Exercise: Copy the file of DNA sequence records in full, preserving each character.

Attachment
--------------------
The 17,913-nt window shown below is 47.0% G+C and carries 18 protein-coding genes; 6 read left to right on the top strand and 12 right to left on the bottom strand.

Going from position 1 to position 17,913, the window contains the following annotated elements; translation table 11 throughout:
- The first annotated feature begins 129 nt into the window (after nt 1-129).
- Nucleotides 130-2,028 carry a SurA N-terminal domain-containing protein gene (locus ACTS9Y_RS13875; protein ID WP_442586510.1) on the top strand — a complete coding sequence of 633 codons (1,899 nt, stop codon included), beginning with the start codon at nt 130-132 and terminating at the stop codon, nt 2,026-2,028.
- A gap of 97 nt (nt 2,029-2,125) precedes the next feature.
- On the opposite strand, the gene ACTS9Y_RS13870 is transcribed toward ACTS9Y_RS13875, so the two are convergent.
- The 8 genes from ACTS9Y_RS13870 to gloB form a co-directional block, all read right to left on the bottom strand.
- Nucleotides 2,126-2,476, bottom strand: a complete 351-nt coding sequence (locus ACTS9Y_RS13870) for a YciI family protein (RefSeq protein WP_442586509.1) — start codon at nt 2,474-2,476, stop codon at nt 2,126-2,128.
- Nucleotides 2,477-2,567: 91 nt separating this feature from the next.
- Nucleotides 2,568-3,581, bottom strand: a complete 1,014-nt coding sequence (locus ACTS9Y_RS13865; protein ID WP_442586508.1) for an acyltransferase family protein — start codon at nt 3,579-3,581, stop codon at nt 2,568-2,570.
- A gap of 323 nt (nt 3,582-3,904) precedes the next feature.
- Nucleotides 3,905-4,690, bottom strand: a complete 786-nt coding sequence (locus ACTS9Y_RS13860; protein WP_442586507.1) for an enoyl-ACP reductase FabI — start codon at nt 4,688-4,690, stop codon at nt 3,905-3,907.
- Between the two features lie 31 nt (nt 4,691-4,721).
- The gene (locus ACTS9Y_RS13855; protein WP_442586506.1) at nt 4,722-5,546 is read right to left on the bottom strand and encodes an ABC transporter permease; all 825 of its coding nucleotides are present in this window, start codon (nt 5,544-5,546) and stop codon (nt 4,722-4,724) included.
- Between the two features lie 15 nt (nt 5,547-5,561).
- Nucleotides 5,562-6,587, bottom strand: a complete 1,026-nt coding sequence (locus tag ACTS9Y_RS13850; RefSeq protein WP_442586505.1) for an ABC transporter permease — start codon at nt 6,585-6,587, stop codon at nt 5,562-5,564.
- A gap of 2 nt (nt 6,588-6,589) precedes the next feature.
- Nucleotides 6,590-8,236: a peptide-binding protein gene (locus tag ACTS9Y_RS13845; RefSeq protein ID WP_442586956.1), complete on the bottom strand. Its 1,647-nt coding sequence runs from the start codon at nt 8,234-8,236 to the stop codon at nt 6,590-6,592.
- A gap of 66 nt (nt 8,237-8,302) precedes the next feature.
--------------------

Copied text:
The 17,913-nt window shown below is 47.0% G+C and carries 18 protein-coding genes; 6 read left to right on the top strand and 12 right to left on the bottom strand.

Going from position 1 to position 17,913, the window contains the following annotated elements; translation table 11 throughout:
- The first annotated feature begins 129 nt into the window (after nt 1-129).
- Nucleotides 130-2,028 carry a SurA N-terminal domain-containing protein gene (locus ACTS9Y_RS13875; protein ID WP_442586510.1) on the top strand — a complete coding sequence of 633 codons (1,899 nt, stop codon included), beginning with the start codon at nt 130-132 and terminating at the stop codon, nt 2,026-2,028.
- A gap of 97 nt (nt 2,029-2,125) precedes the next feature.
- On the opposite strand, the gene ACTS9Y_RS13870 is transcribed toward ACTS9Y_RS13875, so the two are convergent.
- The 8 genes from ACTS9Y_RS13870 to gloB form a co-directional block, all read right to left on the bottom strand.
- Nucleotides 2,126-2,476, bottom strand: a complete 351-nt coding sequence (locus ACTS9Y_RS13870) for a YciI family protein (RefSeq protein WP_442586509.1) — start codon at nt 2,474-2,476, stop codon at nt 2,126-2,128.
- Nucleotides 2,477-2,567: 91 nt separating this feature from the next.
- Nucleotides 2,568-3,581, bottom strand: a complete 1,014-nt coding sequence (locus ACTS9Y_RS13865; protein ID WP_442586508.1) for an acyltransferase family protein — start codon at nt 3,579-3,581, stop codon at nt 2,568-2,570.
- A gap of 323 nt (nt 3,582-3,904) precedes the next feature.
- Nucleotides 3,905-4,690, bottom strand: a complete 786-nt coding sequence (locus ACTS9Y_RS13860; protein WP_442586507.1) for an enoyl-ACP reductase FabI — start codon at nt 4,688-4,690, stop codon at nt 3,905-3,907.
- Between the two features lie 31 nt (nt 4,691-4,721).
- The gene (locus ACTS9Y_RS13855; protein WP_442586506.1) at nt 4,722-5,546 is read right to left on the bottom strand and encodes an ABC transporter permease; all 825 of its coding nucleotides are present in this window, start codon (nt 5,544-5,546) and stop codon (nt 4,722-4,724) included.
- Between the two features lie 15 nt (nt 5,547-5,561).
- Nucleotides 5,562-6,587, bottom strand: a complete 1,026-nt coding sequence (locus tag ACTS9Y_RS13850; RefSeq protein WP_442586505.1) for an ABC transporter permease — start codon at nt 6,585-6,587, stop codon at nt 5,562-5,564.
- A gap of 2 nt (nt 6,588-6,589) precedes the next feature.
- Nucleotides 6,590-8,236: a peptide-binding protein gene (locus tag ACTS9Y_RS13845; RefSeq protein ID WP_442586956.1), complete on the bottom strand. Its 1,647-nt coding sequence runs from the start codon at nt 8,234-8,236 to the stop codon at nt 6,590-6,592.
- A gap of 66 nt (nt 8,237-8,302) precedes the next feature.